Patterns of exposure to adverse childhood experiences and their associations with mental health: a survey of 1346 university students in East Asia

Grace W.K. Ho, D. Bressington, T. Karatzias, W. T. Chien, S. Inoue, P. J. Yang, P. Hyland, A.C.Y. Chan

Research output: Journal article publicationJournal articleAcademic researchpeer-review

20 Citations (Scopus)


Introduction: Adverse childhood experiences (ACEs) constitute a significant global mental health burden. Prior studies typically investigated the impact of ACEs on mental health using a cumulative risk approach; most ACEs studies were also conducted in Western settings. Purpose: This study aimed to examine ACEs using a pattern-based approach and assess their associations with mental health outcomes by early adulthood in East Asia. Methods: The present study included measures of exposure to 13 categories of ACEs, depression, anxiety, maladjustment, and posttraumatic stress in a sample of 1346 university students from Hong Kong, China, Taiwan, and Japan. Results: Latent class analysis indicated three distinct patterns of ACE exposure: Class 1: Low ACEs (76.0%); Class 2: Household Violence (20.6%); and Class 3: Household Dysfunction (3.4%). Those representing Class 3 had significantly more ACEs compared with those in Classes 1 or 2. Controlling for age and sex, those in Class 2 reported significantly higher depression and maladjustment symptoms compared with those in Class 1; both Classes 2 and 3 had significantly higher anxiety symptoms and odds for meeting diagnostic criteria for posttraumatic stress disorders compared with those in Class 1. Conclusions: Study findings suggest that young adults’ mental health, at least under certain contexts, is more closely linked with the nature and pattern of ACE co-occurrence, rather than the number of ACEs.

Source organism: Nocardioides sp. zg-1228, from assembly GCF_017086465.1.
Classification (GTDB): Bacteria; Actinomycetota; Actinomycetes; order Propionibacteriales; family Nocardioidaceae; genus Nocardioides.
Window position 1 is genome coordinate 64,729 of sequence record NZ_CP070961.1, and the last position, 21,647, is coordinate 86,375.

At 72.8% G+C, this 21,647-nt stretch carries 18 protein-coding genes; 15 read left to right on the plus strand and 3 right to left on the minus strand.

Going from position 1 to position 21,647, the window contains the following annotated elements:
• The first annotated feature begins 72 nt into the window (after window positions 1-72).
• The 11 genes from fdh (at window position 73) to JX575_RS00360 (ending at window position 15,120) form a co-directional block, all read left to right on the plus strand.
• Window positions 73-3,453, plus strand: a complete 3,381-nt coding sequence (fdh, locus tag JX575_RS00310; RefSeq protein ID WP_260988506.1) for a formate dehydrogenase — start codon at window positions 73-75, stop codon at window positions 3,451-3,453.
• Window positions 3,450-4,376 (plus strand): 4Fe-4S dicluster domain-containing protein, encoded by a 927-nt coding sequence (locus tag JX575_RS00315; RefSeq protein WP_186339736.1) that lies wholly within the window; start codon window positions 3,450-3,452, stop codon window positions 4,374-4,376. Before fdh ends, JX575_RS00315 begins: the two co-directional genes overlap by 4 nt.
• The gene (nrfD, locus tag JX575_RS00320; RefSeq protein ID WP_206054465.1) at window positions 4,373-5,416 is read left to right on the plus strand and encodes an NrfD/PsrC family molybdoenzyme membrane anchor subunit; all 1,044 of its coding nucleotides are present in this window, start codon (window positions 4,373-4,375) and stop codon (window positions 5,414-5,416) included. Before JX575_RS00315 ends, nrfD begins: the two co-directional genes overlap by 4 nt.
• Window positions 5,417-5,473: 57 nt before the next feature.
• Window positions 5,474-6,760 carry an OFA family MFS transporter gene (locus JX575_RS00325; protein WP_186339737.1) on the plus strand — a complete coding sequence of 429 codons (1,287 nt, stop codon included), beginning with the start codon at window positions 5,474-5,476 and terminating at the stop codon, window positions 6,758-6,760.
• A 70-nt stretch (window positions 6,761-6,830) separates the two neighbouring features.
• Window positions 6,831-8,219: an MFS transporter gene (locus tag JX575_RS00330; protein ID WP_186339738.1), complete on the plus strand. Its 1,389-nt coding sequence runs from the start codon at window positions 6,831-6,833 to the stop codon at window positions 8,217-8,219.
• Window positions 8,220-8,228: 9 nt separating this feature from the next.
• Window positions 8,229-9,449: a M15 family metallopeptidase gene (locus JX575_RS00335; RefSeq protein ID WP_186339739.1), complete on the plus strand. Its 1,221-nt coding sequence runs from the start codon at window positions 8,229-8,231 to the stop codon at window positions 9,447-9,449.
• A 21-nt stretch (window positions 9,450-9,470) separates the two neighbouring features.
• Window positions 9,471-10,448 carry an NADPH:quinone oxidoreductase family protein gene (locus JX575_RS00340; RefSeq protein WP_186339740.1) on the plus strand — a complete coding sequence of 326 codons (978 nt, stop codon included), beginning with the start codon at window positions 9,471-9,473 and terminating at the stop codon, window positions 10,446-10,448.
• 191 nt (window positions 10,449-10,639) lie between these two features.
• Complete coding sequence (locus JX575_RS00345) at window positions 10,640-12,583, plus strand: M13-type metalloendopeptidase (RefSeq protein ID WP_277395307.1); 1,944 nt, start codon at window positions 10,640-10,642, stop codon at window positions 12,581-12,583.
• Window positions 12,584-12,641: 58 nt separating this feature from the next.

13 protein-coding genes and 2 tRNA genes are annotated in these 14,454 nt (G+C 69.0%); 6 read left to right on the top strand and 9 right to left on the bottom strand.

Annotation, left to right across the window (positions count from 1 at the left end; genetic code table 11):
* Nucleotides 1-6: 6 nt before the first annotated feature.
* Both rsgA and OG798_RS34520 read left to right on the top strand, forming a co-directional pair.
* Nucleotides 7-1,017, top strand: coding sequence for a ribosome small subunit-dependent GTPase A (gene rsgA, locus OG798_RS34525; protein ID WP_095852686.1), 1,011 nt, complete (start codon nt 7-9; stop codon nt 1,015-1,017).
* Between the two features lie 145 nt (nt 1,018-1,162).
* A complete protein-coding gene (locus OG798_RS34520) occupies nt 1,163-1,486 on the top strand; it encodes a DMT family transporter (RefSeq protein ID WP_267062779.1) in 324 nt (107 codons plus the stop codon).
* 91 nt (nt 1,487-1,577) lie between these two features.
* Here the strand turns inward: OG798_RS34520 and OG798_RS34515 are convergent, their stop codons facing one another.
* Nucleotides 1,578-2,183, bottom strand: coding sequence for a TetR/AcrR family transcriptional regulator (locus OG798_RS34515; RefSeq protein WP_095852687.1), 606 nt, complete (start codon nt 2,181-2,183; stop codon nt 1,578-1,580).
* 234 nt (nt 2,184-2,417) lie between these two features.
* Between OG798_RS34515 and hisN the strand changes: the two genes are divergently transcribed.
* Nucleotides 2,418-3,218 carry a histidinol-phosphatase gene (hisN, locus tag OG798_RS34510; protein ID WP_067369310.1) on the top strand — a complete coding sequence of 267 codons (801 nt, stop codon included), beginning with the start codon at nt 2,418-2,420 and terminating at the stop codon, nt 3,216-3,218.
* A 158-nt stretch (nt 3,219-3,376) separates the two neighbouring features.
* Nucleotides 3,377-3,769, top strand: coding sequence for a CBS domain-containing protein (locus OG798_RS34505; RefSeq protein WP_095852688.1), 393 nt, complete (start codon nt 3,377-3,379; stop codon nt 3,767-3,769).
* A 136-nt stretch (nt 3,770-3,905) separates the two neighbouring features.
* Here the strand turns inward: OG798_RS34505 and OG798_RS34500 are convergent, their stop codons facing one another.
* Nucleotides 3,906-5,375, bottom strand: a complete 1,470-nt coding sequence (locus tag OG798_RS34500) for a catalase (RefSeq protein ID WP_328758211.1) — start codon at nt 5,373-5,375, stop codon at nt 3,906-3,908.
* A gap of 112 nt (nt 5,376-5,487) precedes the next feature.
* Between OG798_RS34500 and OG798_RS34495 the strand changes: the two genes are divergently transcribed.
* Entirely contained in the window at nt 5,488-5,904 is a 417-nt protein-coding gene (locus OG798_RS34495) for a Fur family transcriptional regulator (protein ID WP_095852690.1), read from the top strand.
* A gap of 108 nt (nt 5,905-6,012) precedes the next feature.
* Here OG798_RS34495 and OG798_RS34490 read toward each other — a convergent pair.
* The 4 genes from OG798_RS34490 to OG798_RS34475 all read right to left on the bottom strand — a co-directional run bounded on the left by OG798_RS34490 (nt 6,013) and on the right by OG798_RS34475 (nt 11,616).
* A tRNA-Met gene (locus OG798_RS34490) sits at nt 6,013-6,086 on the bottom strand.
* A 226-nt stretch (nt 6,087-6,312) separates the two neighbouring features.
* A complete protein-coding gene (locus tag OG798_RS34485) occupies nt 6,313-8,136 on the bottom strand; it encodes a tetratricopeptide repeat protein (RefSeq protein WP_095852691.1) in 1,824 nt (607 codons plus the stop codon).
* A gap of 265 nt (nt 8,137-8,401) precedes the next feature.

Original languageEnglish
Pages (from-to)339-349
Number of pages11
JournalSocial Psychiatry and Psychiatric Epidemiology
Issue number3
Publication statusPublished - 1 Mar 2020


  • Adverse childhood experiences
  • East Asia
  • Latent class analysis
  • Mental health
  • Young adults

ASJC Scopus subject areas

  • Epidemiology
  • Health(social science)
  • Social Psychology
  • Psychiatry and Mental health

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